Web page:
|Part of Danish Gold Coast|
Osu Castle, also known as Fort Christiansborg or simply the Castle, is a castle located in Osu, Accra, Ghana on the coast of the Atlantic Ocean's Gulf of Guinea. The first substantial fort was built by Denmark-Norway in the 1660s, though the castle has changed hands between Denmark-Norway, Portugal, the Akwamu, Britain, and finally post-Independence Ghana, and was rebuilt numerous times. For most of the castle's history, it has been the seat of government in Ghana with some interruptions, the latest when the John Kufuor administration moved the seat of government to Golden Jubilee House after 6 January 2009, which was quickly reversed by the incoming John Atta Mills administration. It also serves as the place where the late president of Ghana John Atta Mills is buried; in a bird sanctuary, overlooking the Atlantic Ocean.
The area was first occupied in 1550 by the Portuguese, though in the 17th-century Portuguese influence diminished. The area came under the control of Sweden in the 1650s, led by the Dutch trader Hendrik Carloff. In 1652, he was given permission to build a small fortified lodge by the King of Accra, with whom he had previously done business. In 1660, control passed to the Netherlands but it was soon lost to Denmark-Norway. In 1657, Carloff had again traveled to Africa, this time representing Denmark-Norway. He aimed to conquer the forts he had previously established, which he found easy at Osu. In its early life, the castle was primarily used in the gold and ivory trade, but under Dano-Norwegian control it increasingly dealt with slaves.
Osu Castle was located close to two other forts. Fort Crèvecoeur was controlled by the Dutch and Fort James by the British. The settlement at Osu was too small to store sufficient goods to compete with the others. Consequently, Denmark-Norway purchased adjoining land and expanded the building, naming it Fort Christiansborg after the reigning King Christian V of Denmark-Norway. This is not to be confused with the slightly later royal palace in Copenhagen. Denmark-Norway would occupy the fort for most of the next 200 years, with some interruptions, and for much of that time it served as the capital of the Gold Coast of Denmark-Norway.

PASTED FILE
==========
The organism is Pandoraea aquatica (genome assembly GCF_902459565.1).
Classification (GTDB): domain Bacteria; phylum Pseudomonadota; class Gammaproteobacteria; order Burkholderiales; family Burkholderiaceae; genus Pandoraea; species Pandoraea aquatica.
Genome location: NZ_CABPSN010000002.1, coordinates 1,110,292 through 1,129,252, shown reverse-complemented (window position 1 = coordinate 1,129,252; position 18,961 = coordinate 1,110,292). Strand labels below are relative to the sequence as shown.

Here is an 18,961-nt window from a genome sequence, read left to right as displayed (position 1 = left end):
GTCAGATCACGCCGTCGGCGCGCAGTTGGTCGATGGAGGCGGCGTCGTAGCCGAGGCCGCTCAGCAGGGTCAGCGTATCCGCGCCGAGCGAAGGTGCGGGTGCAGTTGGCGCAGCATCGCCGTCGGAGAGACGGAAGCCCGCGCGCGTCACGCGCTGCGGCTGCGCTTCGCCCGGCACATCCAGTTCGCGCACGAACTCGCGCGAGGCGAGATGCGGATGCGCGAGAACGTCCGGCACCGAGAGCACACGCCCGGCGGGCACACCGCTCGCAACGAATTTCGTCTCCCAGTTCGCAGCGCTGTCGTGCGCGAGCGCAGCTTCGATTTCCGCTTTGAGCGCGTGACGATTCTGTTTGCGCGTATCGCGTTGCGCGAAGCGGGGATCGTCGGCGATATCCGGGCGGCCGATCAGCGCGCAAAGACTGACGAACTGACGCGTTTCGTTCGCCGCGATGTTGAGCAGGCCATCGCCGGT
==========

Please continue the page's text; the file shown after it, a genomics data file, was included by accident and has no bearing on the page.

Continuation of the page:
In 1679 or 1680, the fort's Greek assistant commander incited a mutiny to murder the commander. Shortly after that, a Portuguese ship commanded by Julião de Campos Barreto visited the fort and agreed to purchase it. The fort was named Fort São Francisco Xavier after the Catholic missionary Francis Xavier. The Portuguese built a chapel and raised the bastions by three feet. The fort was abandoned on 29 August 1682 after the garrison mutinied and it became clear that Portuguese traders could not compete with the other Gold Coast powers. Danish forces returned in February 1683 after purchasing the fort back from the Portuguese. In 1685, Fort Christiansborg became the capital of the Gold Coast of Denmark-Norway, taking over from Fort Frederiksborg.
The Akwamu ethnic group occupied the fort in 1693 after overpowering the occupants (who were reduced by death and disease) while disguised as merchants. Assameni, the Akwamu leader, occupied the fort for a year, trading with merchants from many nations. In 1694, Assameni sold the fort back to Denmark-Norway for 50 marks of gold (400 troy ounces, worth £200,000 to £250,000 in 2008) but retained the keys, which are still in the ethnic group's possession to this day. The early 18th century was not kind to the fort, and in 1722 the English reported it to be in disrepair. Extensions were made later that century, however, and structural improvements were made in 1824. The additional store rooms, garrison quarters, platforms, bastions and houses resulted in the castle being four times the size of the original fort. In the 1770s, the Danes at Osu became involved in a conflict with Dutch-controlled Accra.